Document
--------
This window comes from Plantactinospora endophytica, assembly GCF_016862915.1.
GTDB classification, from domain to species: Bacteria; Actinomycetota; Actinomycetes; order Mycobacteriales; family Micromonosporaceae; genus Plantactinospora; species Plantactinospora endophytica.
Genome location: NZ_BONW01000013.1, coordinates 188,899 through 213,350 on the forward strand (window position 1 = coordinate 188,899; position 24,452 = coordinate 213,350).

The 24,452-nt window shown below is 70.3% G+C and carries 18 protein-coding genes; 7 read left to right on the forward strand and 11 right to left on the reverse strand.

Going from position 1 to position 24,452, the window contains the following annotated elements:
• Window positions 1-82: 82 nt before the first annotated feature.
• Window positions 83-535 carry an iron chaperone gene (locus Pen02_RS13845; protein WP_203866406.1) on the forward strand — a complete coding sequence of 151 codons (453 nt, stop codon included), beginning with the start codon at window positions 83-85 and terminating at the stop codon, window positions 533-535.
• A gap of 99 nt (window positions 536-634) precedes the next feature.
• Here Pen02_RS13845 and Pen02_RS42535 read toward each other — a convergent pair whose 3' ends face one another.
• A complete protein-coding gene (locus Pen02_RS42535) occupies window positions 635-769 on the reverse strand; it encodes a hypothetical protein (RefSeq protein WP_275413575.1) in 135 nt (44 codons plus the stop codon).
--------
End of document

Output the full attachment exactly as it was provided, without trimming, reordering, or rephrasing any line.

This window comes from Plantactinospora endophytica, assembly GCF_016862915.1.
GTDB classification, from domain to species: Bacteria; Actinomycetota; Actinomycetes; order Mycobacteriales; family Micromonosporaceae; genus Plantactinospora; species Plantactinospora endophytica.
Genome location: NZ_BONW01000013.1, coordinates 188,899 through 213,350 on the forward strand (window position 1 = coordinate 188,899; position 24,452 = coordinate 213,350).

The 24,452-nt window shown below is 70.3% G+C and carries 18 protein-coding genes; 7 read left to right on the forward strand and 11 right to left on the reverse strand.

Going from position 1 to position 24,452, the window contains the following annotated elements:
• Window positions 1-82: 82 nt before the first annotated feature.
• Window positions 83-535 carry an iron chaperone gene (locus Pen02_RS13845; protein WP_203866406.1) on the forward strand — a complete coding sequence of 151 codons (453 nt, stop codon included), beginning with the start codon at window positions 83-85 and terminating at the stop codon, window positions 533-535.
• A gap of 99 nt (window positions 536-634) precedes the next feature.
• Here Pen02_RS13845 and Pen02_RS42535 read toward each other — a convergent pair whose 3' ends face one another.
• A complete protein-coding gene (locus Pen02_RS42535) occupies window positions 635-769 on the reverse strand; it encodes a hypothetical protein (RefSeq protein WP_275413575.1) in 135 nt (44 codons plus the stop codon).